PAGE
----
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2009 Tax Credits Just One of Many Reasons Housing is Attractive Right Now

By Richard Barrington
Mortgage Credit Problems Columnist


You've probably heard about the $8,000 tax credit for first-time home buyers that was passed as part of the economic stimulus bill, but is that enough to get you into the housing market? Before you answer that question, think about how that $8,000 looks on top of record low rates for mortgages and some other unusually favorable housing conditions.

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Additionally, if you happen to live in California, there's an additional $10,000 tax credit for all homebuyers (not just first time) - but we'll get to that in a second.

About the 2009 Tax Credit

Let's start with the 2009 tax credit. Here are some details:

  • While it is commonly referred to as a first-time home buyer tax credit, anyone who has not owned a home within the past three years can qualify. And so can others with special circumstances.
  • The home purchased must be your primary residence, and you must live in it for at least three years.
  • As long as you meet the above residency conditions, you will not have to pay back this new home buyer credit. Unlike previous credits which were effectively interest-free loans, this one is a pure gift from the government.
  • The tax credit available is the lesser of $8,000 or 10% of the home's purchase price, so as long as you buy a home for $80,000 or more, you can qualify for the full amount.
  • To qualify for the full credit, you must be making $75,000 or less as a single person, or $150,000 or less as a married couple. Higher-income home buyers may qualify for a portion of the credit.
  • Assuming you already file an annual tax return, applying for this credit is easy--you'll simply claim it on next year's return--or last year's if you haven't filed yet.

One other crucial point about this new home buyer credit: it only applies to homes purchased between January 1st, 2009 and November 30, 2009. That's just one reason that this is an unusually good time to buy a house.

Do the Math: The Opportunity Adds Up

On top of the 2009 tax credit, today's home buyers have record low mortgage rates going for them. 30-year mortgage rates fell below 5% for the first time in history during 2009, and even anything below 6% should be considered unusually low.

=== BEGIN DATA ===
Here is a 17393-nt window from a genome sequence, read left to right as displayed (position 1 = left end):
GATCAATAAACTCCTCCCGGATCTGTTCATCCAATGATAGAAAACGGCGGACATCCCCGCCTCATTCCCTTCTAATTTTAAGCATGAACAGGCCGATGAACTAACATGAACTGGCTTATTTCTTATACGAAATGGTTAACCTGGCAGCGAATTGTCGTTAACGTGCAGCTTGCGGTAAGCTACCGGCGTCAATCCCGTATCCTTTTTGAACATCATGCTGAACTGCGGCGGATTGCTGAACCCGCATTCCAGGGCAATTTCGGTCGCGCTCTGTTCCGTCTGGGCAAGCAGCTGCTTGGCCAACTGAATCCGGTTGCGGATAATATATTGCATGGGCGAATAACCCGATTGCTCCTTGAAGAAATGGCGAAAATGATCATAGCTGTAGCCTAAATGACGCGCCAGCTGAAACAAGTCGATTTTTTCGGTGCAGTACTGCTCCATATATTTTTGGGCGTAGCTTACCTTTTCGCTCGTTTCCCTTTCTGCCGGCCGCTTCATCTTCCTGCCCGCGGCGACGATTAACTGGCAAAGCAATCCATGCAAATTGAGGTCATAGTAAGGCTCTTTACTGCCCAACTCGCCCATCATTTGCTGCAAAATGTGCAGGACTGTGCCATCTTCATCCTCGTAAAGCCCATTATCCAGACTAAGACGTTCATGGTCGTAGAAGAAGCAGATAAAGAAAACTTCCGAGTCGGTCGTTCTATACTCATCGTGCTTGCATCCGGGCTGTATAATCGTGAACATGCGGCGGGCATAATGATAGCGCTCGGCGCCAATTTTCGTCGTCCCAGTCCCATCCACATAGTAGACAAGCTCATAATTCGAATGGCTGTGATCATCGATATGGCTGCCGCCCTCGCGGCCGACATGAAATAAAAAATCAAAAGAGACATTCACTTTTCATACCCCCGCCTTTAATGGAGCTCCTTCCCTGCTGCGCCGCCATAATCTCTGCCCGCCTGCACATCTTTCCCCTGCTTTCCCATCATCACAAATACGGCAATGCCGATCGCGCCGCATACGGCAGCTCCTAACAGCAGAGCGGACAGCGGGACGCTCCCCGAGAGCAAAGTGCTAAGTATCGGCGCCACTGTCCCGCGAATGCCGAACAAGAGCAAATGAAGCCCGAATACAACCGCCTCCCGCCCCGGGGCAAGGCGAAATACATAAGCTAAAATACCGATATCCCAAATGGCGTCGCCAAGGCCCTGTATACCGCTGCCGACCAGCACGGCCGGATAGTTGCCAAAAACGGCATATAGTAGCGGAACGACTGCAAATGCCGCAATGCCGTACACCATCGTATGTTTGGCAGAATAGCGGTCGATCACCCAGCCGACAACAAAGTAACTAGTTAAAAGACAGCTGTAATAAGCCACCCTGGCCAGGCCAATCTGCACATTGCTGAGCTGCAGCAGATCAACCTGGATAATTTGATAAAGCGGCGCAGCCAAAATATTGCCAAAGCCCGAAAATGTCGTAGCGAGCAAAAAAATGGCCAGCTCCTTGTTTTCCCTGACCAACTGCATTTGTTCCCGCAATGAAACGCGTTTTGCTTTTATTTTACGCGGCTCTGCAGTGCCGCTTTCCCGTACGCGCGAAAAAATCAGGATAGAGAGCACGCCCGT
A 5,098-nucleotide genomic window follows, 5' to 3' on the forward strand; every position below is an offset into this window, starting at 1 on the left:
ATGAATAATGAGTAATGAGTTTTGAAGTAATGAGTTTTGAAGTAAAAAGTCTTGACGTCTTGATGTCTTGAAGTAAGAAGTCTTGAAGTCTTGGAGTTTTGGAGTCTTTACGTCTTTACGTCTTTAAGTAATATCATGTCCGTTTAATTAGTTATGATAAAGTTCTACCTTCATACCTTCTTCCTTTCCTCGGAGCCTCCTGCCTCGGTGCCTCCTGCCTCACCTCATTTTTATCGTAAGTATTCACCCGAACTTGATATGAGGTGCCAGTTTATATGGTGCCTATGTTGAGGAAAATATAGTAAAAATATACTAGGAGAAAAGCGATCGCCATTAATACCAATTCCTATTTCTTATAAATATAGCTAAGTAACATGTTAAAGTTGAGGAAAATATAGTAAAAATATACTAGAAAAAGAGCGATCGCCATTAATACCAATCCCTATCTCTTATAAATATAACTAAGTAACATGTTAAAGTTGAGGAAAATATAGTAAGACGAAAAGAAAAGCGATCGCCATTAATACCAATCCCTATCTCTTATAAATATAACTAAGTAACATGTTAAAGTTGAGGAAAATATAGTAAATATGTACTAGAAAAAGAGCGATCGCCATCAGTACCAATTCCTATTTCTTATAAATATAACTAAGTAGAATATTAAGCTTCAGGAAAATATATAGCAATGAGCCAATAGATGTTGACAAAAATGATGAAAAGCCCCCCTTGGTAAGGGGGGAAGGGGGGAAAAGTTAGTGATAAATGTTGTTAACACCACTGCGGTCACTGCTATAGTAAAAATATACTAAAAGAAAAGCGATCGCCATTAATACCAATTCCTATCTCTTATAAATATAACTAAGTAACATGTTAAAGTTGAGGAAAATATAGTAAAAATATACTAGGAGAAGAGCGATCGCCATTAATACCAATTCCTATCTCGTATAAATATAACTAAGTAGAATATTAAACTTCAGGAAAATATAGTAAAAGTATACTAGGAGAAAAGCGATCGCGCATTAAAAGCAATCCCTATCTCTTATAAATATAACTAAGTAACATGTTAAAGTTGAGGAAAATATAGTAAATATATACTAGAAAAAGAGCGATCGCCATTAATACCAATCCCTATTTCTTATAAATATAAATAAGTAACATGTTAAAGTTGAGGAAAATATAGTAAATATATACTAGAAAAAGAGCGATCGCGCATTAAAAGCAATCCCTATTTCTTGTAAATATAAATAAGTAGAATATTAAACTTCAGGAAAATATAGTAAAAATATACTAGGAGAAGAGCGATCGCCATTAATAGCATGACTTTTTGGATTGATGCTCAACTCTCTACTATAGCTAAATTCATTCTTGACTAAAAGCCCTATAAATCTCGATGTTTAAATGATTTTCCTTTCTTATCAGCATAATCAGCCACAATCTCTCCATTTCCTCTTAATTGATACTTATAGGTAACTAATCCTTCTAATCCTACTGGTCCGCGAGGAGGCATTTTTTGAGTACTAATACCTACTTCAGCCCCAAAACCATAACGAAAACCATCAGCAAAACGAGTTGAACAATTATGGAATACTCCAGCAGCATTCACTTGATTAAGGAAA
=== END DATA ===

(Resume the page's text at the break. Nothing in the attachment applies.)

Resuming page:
Besides record low rates, home prices have also come down a great deal. By early 2009, home prices nationally had decreased by more than 27% in just two years, and were cheaper than they had been any time in the past five years.

California's Tax Credit

California's homebuyer credit is at 5% of the purchase price or $10,000, whichever is less. But buyers win two ways-first, the credit applies to anyone-there are no income restrictions-who buys a brand-new home. It's also paid out over a three year period, and like the $8,000 federal credit doesn't have to be paid back as long as you live in the home for at least two years. You can read more about California's generous tax credit in our Mortgage Credit Problems blog.

Perfect Storm of Opportunity?

On its own, the federal $8,000 tax credit would be a pretty compelling offer. Coupled with cheaper home prices and record low mortgage rates though, it adds up to an exceptionally rare opportunity to enter the housing market. However, the clock is ticking. To be sure of closing on a house by November 30th, would-be buyers should enter the market well before them. Meanwhile, housing prices and mortgage rates could turn upward at any time. To start the process you can request a prequalification letter or mortgage quote from our database of lenders.

The first test of whether it's the right time to buy is if you can comfortably afford a mortgage. If you meet that test now, it's hard to imagine conditions being more favorable.

 

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